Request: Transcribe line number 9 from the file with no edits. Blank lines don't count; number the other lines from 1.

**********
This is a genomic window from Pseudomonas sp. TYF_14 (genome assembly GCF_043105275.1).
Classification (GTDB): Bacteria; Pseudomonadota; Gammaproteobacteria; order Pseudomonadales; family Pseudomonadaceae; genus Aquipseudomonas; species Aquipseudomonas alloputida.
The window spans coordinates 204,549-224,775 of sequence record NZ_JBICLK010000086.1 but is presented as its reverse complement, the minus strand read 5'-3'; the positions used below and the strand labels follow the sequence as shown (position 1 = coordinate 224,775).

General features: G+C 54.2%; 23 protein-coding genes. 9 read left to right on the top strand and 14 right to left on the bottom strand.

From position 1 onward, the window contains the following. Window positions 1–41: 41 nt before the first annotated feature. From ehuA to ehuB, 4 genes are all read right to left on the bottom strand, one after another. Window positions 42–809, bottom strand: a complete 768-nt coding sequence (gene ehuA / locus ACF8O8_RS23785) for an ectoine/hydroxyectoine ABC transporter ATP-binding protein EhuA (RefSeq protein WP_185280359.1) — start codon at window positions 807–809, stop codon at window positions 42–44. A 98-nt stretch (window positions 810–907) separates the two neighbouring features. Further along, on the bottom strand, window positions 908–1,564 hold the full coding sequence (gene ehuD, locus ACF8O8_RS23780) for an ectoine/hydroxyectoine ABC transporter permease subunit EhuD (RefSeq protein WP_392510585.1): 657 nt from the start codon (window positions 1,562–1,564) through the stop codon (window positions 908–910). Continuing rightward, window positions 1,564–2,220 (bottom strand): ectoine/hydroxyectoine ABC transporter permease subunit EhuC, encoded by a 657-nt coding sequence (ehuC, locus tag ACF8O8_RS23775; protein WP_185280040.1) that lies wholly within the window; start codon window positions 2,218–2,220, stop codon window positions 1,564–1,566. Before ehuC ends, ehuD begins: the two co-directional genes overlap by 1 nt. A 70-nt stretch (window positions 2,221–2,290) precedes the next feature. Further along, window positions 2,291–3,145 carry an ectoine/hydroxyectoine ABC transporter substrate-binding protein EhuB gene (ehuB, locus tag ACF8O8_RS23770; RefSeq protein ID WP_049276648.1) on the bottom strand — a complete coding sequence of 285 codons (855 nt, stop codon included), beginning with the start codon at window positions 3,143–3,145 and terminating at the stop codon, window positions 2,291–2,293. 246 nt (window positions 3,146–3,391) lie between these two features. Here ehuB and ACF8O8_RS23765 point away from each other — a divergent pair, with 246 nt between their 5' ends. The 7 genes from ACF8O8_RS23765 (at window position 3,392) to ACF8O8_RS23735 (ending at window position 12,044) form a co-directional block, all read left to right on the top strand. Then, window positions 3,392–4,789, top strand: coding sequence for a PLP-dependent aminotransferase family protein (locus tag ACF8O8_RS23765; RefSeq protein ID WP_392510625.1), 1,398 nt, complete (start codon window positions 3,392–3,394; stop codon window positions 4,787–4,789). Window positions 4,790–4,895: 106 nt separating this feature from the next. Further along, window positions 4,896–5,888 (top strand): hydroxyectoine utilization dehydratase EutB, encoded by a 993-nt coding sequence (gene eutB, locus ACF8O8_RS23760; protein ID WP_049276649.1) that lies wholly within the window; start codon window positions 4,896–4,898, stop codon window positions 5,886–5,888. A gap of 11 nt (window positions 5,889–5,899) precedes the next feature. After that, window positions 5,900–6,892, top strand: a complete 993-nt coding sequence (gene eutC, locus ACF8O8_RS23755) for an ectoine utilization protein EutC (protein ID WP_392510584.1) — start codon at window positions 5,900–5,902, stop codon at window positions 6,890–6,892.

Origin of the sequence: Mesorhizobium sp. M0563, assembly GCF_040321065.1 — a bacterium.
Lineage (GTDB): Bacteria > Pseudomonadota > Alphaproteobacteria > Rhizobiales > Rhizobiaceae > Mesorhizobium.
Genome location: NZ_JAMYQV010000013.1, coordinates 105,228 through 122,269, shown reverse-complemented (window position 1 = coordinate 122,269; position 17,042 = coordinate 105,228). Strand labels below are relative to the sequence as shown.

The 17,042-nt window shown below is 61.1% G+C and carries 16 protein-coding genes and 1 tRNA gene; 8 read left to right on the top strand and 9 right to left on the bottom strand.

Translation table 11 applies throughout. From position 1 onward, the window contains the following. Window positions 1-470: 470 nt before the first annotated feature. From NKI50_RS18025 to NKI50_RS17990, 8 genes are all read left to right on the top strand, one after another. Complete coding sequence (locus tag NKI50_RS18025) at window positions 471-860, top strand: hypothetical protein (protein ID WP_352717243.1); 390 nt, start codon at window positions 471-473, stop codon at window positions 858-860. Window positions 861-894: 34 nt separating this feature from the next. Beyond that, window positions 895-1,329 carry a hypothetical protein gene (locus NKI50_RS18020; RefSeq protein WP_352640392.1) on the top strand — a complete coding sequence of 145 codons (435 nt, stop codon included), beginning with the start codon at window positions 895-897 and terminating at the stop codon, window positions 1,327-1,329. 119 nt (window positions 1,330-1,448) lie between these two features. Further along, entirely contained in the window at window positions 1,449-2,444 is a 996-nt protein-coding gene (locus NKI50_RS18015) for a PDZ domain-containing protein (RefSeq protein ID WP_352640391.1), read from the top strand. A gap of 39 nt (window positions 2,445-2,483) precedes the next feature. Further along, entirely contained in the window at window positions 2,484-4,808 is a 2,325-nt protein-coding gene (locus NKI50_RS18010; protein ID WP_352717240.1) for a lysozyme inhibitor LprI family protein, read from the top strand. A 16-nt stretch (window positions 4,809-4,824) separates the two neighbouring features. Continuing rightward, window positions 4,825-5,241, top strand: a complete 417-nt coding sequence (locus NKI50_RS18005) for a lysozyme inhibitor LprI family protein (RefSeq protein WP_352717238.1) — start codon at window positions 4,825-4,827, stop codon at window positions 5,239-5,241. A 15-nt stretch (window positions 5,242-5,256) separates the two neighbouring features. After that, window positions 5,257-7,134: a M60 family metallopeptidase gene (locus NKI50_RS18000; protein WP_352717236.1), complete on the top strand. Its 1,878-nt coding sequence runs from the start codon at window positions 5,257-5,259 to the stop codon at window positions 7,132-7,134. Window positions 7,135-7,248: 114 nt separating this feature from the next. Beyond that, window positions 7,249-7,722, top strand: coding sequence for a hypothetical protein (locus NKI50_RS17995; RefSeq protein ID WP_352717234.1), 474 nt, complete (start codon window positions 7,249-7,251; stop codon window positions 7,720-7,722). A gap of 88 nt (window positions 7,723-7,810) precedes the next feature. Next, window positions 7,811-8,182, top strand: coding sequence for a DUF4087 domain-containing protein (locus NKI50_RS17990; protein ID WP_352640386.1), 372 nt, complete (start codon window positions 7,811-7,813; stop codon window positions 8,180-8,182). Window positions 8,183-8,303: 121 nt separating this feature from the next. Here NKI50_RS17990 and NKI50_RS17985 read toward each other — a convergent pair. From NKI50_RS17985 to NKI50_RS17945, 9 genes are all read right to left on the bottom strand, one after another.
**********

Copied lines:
The 17,042-nt window shown below is 61.1% G+C and carries 16 protein-coding genes and 1 tRNA gene; 8 read left to right on the top strand and 9 right to left on the bottom strand.